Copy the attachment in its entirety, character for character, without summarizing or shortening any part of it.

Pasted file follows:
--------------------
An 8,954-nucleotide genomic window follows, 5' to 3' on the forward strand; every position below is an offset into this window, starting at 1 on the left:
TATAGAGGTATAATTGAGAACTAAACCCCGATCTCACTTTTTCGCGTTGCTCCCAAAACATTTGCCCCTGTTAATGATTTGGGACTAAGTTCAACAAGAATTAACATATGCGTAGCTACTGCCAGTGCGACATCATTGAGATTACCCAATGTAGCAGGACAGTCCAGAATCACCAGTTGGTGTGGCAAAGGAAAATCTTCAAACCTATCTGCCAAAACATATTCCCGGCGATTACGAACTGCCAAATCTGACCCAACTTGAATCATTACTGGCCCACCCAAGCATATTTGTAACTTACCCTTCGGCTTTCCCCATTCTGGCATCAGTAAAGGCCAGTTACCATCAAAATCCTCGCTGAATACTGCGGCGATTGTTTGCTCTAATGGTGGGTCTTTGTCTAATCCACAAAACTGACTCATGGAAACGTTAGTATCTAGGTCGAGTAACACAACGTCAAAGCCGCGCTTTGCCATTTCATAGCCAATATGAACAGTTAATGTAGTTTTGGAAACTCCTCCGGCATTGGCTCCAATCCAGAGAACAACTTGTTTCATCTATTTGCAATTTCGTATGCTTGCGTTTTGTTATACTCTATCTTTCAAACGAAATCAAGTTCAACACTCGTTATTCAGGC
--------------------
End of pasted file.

An 8,954-nucleotide genomic window follows, 5' to 3' on the forward strand; every position below is an offset into this window, starting at 1 on the left:
TATAGAGGTATAATTGAGAACTAAACCCCGATCTCACTTTTTCGCGTTGCTCCCAAAACATTTGCCCCTGTTAATGATTTGGGACTAAGTTCAACAAGAATTAACATATGCGTAGCTACTGCCAGTGCGACATCATTGAGATTACCCAATGTAGCAGGACAGTCCAGAATCACCAGTTGGTGTGGCAAAGGAAAATCTTCAAACCTATCTGCCAAAACATATTCCCGGCGATTACGAACTGCCAAATCTGACCCAACTTGAATCATTACTGGCCCACCCAAGCATATTTGTAACTTACCCTTCGGCTTTCCCCATTCTGGCATCAGTAAAGGCCAGTTACCATCAAAATCCTCGCTGAATACTGCGGCGATTGTTTGCTCTAATGGTGGGTCTTTGTCTAATCCACAAAACTGACTCATGGAAACGTTAGTATCTAGGTCGAGTAACACAACGTCAAAGCCGCGCTTTGCCATTTCATAGCCAATATGAACAGTTAATGTAGTTTTGGAAACTCCTCCGGCATTGGCTCCAATCCAGAGAACAACTTGTTTCATCTATTTGCAATTTCGTATGCTTGCGTTTTGTTATACTCTATCTTTCAAACGAAATCAAGTTCAACACTCGTTATTCAGGC